Sleep Habits Affect Child Obesity
At the University of Chicago, researchers released new data on child obesity. 300 children from Kentucky, between the ages of four and ten were studied. The study found an interesting correlation between children who don’t get enough sleep and an increased risk for obesity and weight-related problems. Researchers found children who slept the least were nearly four-and-a-half times more likely to be obese. Children who compensated for their lack of z’s during the week by sleeping in on the weekends, were just over two times more likely to be obese. This of course just turns into a vicious cycle — when they should be up early and out of the house being active, especially in the warmer months, they are still in bed.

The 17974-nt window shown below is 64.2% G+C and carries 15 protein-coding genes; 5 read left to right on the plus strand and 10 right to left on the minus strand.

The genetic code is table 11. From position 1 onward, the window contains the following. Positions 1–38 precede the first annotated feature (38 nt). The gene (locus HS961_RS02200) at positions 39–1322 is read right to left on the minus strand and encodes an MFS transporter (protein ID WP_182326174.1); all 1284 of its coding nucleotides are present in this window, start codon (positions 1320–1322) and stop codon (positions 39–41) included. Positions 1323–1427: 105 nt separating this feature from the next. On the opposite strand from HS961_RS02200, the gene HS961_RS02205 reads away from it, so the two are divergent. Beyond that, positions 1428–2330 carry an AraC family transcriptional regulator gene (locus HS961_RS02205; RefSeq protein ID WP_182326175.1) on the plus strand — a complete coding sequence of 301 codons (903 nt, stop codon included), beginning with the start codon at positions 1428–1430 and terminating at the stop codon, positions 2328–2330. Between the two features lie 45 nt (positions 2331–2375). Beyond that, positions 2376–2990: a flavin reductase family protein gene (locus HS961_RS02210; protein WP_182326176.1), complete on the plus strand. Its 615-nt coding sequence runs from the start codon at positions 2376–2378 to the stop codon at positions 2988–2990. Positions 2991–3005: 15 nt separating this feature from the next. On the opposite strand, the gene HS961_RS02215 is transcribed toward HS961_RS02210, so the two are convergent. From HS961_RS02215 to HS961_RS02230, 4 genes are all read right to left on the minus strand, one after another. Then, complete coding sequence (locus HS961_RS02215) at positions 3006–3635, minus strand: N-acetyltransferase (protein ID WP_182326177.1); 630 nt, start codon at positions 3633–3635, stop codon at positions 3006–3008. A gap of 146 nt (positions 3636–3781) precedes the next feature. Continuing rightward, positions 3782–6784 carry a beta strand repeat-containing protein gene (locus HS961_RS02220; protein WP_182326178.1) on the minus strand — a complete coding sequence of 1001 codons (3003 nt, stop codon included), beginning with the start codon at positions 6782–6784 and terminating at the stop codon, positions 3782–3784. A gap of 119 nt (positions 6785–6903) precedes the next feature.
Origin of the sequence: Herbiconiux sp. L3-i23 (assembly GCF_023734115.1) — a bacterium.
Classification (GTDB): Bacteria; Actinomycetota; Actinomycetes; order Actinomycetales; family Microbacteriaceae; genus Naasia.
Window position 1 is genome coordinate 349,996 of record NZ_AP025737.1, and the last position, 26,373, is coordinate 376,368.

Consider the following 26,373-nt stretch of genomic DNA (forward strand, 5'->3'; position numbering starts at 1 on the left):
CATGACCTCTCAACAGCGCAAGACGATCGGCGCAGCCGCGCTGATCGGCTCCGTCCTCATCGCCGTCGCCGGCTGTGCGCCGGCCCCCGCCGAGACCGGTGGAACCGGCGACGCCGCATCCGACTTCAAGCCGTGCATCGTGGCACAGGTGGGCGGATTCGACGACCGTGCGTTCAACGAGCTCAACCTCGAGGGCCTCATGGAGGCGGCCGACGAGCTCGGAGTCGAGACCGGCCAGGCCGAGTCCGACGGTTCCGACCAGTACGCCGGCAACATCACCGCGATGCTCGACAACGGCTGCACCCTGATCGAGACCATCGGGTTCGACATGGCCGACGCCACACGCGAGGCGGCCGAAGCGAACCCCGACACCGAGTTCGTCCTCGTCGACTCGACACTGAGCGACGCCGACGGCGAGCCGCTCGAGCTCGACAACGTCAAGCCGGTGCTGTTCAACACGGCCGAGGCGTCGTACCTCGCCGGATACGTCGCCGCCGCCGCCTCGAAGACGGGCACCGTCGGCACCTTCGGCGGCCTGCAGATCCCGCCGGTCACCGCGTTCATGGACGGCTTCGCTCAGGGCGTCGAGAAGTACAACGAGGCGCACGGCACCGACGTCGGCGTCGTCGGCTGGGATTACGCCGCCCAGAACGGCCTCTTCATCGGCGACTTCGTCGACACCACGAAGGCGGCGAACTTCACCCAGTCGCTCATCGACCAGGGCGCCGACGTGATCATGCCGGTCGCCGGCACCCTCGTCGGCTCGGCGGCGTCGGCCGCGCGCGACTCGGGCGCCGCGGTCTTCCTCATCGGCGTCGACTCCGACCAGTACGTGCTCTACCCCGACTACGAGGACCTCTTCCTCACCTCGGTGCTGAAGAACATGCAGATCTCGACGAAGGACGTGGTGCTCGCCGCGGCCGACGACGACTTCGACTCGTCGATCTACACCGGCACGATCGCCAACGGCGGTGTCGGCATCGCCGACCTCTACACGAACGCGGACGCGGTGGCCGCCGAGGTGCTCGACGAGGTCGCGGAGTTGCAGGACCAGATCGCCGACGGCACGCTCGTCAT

Experts recommend children get at least nine to ten hours of sleep per night. Unfortunately, with the amount of homework teenagers get now a days, that’s not always duable. At a young age, I think it is important to teach kids good life habits and start a better cycle from the get-go. I can remember growing up my, Mom insisting my brother and I get to bed by 9pm so we had enough sleep for school in the morning. Not only can sleep help your energy level and metabolism, but also your ability to learn and be productive. I still, to this day, make sure I get enough sleep. Even with the early hours of our show, I still try to get around eight-hours of sleep a day (napping included). Otherwise, I feel useless.